The fire gutted the whole third floor of the building, which housed grades 5 through 7, and was was said to have started in the southern section of the school. Sylvia McGregor’s grade one class, which I was a member of, was particularly hard hit. That room lost all of its books, records, and learning materials. Mrs. McGreggor put out a call to community members for books and materials that would be suitable for teaching grade one students. On a happy note, Wanda Trussler’s kindgarten class’s pet gerbil was saved by a quick-thinking fireman named Merv Olson, whose son was in that class. According to a Trail Times story “Olson entered the basement, remembered the gerbil, and brought it out, quivering and wet, but safe.” Mrs. Trussler fielded calls all Thursday from parents and students concerned about the gerbil, who was by that time safe at the Trussler residence, though most likely pretty traumatized.
It was obvious from the start that this was an arson. Once the fire was out, there were signs of vandalism on the third floor that included yellow spray paint on the walls, and the basement had also been vandalized with yellow paint and general ransacking.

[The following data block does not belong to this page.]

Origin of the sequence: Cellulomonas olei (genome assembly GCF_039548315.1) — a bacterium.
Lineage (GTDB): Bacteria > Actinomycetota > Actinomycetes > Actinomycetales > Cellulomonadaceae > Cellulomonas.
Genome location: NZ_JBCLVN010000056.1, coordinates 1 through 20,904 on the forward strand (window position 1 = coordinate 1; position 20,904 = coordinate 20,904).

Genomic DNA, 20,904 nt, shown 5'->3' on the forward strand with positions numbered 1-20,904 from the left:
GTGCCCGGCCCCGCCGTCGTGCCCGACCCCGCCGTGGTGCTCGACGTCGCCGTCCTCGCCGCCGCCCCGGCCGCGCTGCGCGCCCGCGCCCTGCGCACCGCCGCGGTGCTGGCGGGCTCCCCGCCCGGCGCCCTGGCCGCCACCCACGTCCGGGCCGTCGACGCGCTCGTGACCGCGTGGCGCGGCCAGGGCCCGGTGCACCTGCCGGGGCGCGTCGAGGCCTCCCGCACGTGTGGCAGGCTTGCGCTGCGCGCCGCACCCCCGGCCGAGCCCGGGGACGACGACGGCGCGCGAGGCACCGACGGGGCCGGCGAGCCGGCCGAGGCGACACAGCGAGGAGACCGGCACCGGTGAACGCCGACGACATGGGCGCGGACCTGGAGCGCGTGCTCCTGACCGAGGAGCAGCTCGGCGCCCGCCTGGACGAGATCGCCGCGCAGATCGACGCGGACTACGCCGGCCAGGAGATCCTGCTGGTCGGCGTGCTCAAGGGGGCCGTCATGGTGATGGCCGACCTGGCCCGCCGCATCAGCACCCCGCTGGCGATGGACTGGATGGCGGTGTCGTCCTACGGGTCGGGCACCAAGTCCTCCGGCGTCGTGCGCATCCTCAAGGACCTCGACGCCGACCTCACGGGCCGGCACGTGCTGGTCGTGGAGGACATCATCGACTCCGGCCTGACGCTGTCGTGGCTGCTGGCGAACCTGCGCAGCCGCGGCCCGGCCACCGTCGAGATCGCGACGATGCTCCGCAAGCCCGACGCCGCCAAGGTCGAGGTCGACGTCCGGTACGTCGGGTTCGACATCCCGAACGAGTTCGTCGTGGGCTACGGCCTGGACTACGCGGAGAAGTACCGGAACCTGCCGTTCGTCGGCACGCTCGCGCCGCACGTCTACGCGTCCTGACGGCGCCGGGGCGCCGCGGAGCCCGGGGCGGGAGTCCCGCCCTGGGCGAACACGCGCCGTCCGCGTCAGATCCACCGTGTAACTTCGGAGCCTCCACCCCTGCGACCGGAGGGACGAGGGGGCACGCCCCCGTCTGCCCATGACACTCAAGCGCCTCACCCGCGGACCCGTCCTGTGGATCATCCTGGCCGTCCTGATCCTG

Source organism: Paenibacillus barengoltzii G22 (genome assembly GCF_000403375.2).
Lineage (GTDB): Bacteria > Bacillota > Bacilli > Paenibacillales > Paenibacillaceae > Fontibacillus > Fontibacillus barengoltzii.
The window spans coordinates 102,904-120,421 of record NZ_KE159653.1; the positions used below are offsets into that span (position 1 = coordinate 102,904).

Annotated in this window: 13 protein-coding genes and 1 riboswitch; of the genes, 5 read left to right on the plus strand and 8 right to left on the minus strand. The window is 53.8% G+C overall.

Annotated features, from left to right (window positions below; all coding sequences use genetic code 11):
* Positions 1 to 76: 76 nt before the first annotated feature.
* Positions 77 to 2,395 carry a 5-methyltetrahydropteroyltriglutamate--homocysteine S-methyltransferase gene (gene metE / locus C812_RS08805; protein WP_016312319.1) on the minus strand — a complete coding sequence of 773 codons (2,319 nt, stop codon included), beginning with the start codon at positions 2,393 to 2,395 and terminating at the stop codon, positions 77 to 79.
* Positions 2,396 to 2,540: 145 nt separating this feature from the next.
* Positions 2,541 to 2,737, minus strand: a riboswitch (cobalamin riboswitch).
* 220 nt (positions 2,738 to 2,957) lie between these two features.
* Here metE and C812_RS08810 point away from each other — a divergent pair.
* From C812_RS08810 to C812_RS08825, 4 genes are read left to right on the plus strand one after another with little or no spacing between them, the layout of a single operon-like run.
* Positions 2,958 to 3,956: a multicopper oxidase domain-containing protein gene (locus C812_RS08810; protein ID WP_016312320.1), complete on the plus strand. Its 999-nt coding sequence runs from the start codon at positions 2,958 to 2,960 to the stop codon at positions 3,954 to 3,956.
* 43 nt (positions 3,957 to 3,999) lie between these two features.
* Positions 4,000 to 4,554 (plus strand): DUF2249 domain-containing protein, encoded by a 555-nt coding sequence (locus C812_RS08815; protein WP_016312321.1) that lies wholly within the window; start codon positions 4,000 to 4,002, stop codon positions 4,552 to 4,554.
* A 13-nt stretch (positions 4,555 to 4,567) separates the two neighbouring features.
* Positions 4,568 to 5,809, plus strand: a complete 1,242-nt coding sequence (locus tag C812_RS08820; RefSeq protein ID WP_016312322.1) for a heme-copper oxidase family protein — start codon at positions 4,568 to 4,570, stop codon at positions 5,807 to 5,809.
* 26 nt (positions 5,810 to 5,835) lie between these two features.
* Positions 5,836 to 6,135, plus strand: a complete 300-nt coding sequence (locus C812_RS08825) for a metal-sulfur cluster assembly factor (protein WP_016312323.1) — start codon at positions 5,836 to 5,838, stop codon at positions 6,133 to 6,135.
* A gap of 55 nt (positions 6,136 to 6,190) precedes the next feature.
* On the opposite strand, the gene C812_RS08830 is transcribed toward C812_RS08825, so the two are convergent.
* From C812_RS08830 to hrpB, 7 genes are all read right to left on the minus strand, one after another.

There was a suspect, but no charges. From the newspaper articles I found, a name was never released, but this is a small town with a vibrant rumour mill. Over the years, I heard names and theories and stories, but this was one mystery that would remain unsolved, just like the mystery of the Central School arson, though in that case no one was very motivated to investigate the case because, most likely because that fire turned out to be a blessing in disguise.
However the unsolved mysteries of how these two fires began isn’t the only thing they have in common. In part two of this duology of articles on the old MacLean School, we’ll see how uncanny history can be as it repeats itself, because the parallels between the aftermath of the Central School fire and the MacLean fire are very remarkable indeed.
Newsclippings from The Trail Times at the time
Rossland: The First 100 Years, by Rosa Jordan & Derek Choukalos